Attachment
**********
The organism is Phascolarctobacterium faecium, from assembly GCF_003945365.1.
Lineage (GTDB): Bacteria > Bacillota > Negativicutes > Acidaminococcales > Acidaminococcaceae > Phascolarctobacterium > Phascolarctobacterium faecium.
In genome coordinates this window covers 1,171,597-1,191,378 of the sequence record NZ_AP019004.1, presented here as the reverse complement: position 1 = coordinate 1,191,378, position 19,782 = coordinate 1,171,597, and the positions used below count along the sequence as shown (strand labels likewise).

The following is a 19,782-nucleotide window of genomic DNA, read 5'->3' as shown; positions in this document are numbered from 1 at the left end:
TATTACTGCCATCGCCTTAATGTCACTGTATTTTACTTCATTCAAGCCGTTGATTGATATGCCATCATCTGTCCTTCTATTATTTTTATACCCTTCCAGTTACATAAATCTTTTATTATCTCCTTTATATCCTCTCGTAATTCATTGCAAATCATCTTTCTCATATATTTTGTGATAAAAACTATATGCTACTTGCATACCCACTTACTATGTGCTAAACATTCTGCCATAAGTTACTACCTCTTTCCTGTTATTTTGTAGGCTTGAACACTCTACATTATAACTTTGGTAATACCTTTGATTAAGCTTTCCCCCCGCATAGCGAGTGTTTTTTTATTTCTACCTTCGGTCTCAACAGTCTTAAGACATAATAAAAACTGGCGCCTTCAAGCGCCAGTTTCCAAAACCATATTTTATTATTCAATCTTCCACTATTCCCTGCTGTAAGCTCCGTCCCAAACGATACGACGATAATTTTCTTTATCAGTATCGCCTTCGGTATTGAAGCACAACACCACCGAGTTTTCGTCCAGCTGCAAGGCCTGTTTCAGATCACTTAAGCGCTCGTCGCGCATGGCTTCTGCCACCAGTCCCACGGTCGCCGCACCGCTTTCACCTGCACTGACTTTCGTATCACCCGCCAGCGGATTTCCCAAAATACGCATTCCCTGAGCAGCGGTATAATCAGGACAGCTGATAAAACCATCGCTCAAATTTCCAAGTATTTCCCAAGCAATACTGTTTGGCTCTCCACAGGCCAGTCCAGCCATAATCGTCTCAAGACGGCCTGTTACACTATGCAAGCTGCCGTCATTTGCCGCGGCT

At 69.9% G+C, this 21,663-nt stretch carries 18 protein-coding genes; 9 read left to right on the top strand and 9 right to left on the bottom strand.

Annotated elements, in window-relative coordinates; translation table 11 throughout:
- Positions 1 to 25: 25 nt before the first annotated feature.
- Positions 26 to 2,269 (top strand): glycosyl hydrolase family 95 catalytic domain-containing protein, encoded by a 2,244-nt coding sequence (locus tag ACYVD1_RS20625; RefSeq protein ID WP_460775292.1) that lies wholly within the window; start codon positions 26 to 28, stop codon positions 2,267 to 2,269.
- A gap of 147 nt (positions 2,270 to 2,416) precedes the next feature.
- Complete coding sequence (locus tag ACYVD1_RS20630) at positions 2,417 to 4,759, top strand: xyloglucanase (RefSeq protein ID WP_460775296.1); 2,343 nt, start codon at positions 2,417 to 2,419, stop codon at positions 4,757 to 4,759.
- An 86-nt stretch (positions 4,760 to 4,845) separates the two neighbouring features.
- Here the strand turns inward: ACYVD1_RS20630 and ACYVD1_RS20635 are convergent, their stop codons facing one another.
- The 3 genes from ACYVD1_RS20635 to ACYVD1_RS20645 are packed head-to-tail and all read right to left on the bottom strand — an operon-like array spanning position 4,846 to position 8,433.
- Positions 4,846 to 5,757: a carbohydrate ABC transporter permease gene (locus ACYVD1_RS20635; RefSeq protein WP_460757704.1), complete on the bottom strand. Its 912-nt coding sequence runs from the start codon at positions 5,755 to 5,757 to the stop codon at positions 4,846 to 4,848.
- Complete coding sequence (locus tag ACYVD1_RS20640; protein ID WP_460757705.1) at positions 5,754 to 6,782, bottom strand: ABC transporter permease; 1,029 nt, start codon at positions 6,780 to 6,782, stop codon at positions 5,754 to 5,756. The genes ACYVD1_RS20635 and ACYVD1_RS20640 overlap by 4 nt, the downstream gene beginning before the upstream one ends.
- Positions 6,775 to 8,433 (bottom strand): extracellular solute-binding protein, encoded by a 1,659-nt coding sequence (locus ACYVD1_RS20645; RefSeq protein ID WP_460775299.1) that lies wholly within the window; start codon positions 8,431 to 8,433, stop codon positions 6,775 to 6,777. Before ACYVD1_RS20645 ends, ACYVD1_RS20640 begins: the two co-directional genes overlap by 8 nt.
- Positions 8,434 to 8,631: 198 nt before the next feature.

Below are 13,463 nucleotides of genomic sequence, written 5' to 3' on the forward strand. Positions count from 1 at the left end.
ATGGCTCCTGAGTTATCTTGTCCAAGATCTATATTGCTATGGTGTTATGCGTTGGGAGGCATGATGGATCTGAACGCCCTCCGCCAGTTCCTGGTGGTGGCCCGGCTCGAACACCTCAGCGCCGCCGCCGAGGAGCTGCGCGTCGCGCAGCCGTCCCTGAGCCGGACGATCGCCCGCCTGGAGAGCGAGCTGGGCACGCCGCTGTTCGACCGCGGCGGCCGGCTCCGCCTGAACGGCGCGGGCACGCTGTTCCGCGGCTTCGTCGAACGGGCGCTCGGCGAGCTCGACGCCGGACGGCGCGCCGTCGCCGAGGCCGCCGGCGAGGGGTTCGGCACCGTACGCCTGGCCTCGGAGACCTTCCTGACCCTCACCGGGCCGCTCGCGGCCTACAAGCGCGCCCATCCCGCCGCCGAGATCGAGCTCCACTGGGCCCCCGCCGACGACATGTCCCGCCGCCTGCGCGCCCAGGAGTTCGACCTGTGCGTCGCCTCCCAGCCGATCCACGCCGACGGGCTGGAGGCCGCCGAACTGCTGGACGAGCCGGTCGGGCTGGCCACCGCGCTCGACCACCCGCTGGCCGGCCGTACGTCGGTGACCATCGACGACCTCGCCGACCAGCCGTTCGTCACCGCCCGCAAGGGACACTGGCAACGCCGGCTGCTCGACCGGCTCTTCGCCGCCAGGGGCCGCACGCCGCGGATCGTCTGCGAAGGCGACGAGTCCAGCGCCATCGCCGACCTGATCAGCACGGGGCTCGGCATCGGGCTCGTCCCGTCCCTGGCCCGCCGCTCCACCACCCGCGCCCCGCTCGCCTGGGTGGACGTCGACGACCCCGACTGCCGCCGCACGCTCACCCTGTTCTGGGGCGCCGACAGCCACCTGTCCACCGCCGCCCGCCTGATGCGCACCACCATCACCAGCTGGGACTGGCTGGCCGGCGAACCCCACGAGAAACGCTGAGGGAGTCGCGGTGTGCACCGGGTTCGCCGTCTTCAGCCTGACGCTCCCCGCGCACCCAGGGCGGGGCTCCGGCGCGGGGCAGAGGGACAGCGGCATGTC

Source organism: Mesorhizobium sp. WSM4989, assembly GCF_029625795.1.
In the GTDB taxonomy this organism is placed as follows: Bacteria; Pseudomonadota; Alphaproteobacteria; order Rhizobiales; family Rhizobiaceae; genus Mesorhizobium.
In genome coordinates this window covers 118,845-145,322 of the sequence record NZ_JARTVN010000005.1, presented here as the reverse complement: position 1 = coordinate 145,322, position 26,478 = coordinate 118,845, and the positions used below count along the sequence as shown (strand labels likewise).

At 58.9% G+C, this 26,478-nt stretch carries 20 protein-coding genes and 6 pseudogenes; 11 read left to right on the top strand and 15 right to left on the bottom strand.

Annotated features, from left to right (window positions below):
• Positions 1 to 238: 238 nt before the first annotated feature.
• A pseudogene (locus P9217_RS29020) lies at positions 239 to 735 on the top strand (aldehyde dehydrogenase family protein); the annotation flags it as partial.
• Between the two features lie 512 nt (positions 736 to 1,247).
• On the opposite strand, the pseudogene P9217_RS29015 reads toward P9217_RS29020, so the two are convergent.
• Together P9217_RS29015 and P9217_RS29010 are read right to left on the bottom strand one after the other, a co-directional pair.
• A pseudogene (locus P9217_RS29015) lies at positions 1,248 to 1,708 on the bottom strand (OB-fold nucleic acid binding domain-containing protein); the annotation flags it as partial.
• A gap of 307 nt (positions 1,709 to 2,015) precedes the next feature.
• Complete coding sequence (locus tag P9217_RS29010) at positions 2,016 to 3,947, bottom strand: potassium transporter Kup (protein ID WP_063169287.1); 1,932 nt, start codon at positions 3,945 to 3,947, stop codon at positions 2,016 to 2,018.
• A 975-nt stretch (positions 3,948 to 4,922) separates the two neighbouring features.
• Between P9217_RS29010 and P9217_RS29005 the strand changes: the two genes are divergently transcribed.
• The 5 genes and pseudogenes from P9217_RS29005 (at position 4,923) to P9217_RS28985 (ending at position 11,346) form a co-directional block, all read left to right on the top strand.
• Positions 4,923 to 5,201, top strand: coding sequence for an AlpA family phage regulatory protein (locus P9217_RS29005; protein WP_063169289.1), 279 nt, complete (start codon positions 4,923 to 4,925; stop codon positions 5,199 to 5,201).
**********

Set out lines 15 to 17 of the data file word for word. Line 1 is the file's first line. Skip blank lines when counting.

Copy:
- Positions 4,846 to 5,757: a carbohydrate ABC transporter permease gene (locus ACYVD1_RS20635; RefSeq protein WP_460757704.1), complete on the bottom strand. Its 912-nt coding sequence runs from the start codon at positions 5,755 to 5,757 to the stop codon at positions 4,846 to 4,848.
- Complete coding sequence (locus tag ACYVD1_RS20640; protein ID WP_460757705.1) at positions 5,754 to 6,782, bottom strand: ABC transporter permease; 1,029 nt, start codon at positions 6,780 to 6,782, stop codon at positions 5,754 to 5,756. The genes ACYVD1_RS20635 and ACYVD1_RS20640 overlap by 4 nt, the downstream gene beginning before the upstream one ends.
- Positions 6,775 to 8,433 (bottom strand): extracellular solute-binding protein, encoded by a 1,659-nt coding sequence (locus ACYVD1_RS20645; RefSeq protein ID WP_460775299.1) that lies wholly within the window; start codon positions 8,431 to 8,433, stop codon positions 6,775 to 6,777. Before ACYVD1_RS20645 ends, ACYVD1_RS20640 begins: the two co-directional genes overlap by 8 nt.